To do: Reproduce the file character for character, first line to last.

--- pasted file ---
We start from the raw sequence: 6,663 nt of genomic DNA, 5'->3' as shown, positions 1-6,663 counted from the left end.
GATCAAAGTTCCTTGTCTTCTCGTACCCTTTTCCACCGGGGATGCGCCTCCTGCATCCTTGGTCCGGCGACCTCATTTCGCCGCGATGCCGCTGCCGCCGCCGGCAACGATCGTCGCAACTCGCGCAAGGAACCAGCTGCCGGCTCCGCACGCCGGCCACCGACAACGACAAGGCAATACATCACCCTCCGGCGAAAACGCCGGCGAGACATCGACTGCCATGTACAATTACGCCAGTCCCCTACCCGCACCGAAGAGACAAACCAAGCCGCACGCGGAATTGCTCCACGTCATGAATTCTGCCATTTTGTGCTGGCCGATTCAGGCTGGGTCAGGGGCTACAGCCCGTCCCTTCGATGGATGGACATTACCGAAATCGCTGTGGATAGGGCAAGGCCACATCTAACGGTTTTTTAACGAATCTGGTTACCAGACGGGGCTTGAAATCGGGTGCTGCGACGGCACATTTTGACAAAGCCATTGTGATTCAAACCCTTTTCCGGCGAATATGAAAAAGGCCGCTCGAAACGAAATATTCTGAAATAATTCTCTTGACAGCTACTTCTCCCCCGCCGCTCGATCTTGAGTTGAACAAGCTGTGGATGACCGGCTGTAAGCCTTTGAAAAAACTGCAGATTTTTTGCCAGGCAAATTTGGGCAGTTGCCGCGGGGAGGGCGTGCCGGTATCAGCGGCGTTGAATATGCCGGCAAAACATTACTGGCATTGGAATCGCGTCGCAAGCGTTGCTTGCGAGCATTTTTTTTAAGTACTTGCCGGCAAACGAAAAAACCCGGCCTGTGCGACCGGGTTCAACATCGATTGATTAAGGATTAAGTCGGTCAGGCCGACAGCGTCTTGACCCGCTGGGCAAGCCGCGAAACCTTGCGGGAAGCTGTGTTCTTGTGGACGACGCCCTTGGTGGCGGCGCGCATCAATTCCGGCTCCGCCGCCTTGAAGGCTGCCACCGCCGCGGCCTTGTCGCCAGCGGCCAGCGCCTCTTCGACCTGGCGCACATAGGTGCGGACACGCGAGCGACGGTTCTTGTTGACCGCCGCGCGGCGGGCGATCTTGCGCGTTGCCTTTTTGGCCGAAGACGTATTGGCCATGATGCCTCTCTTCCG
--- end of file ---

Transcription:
We start from the raw sequence: 6,663 nt of genomic DNA, 5'->3' as shown, positions 1-6,663 counted from the left end.
GATCAAAGTTCCTTGTCTTCTCGTACCCTTTTCCACCGGGGATGCGCCTCCTGCATCCTTGGTCCGGCGACCTCATTTCGCCGCGATGCCGCTGCCGCCGCCGGCAACGATCGTCGCAACTCGCGCAAGGAACCAGCTGCCGGCTCCGCACGCCGGCCACCGACAACGACAAGGCAATACATCACCCTCCGGCGAAAACGCCGGCGAGACATCGACTGCCATGTACAATTACGCCAGTCCCCTACCCGCACCGAAGAGACAAACCAAGCCGCACGCGGAATTGCTCCACGTCATGAATTCTGCCATTTTGTGCTGGCCGATTCAGGCTGGGTCAGGGGCTACAGCCCGTCCCTTCGATGGATGGACATTACCGAAATCGCTGTGGATAGGGCAAGGCCACATCTAACGGTTTTTTAACGAATCTGGTTACCAGACGGGGCTTGAAATCGGGTGCTGCGACGGCACATTTTGACAAAGCCATTGTGATTCAAACCCTTTTCCGGCGAATATGAAAAAGGCCGCTCGAAACGAAATATTCTGAAATAATTCTCTTGACAGCTACTTCTCCCCCGCCGCTCGATCTTGAGTTGAACAAGCTGTGGATGACCGGCTGTAAGCCTTTGAAAAAACTGCAGATTTTTTGCCAGGCAAATTTGGGCAGTTGCCGCGGGGAGGGCGTGCCGGTATCAGCGGCGTTGAATATGCCGGCAAAACATTACTGGCATTGGAATCGCGTCGCAAGCGTTGCTTGCGAGCATTTTTTTTAAGTACTTGCCGGCAAACGAAAAAACCCGGCCTGTGCGACCGGGTTCAACATCGATTGATTAAGGATTAAGTCGGTCAGGCCGACAGCGTCTTGACCCGCTGGGCAAGCCGCGAAACCTTGCGGGAAGCTGTGTTCTTGTGGACGACGCCCTTGGTGGCGGCGCGCATCAATTCCGGCTCCGCCGCCTTGAAGGCTGCCACCGCCGCGGCCTTGTCGCCAGCGGCCAGCGCCTCTTCGACCTGGCGCACATAGGTGCGGACACGCGAGCGACGGTTCTTGTTGACCGCCGCGCGGCGGGCGATCTTGCGCGTTGCCTTTTTGGCCGAAGACGTATTGGCCATGATGCCTCTCTTCCG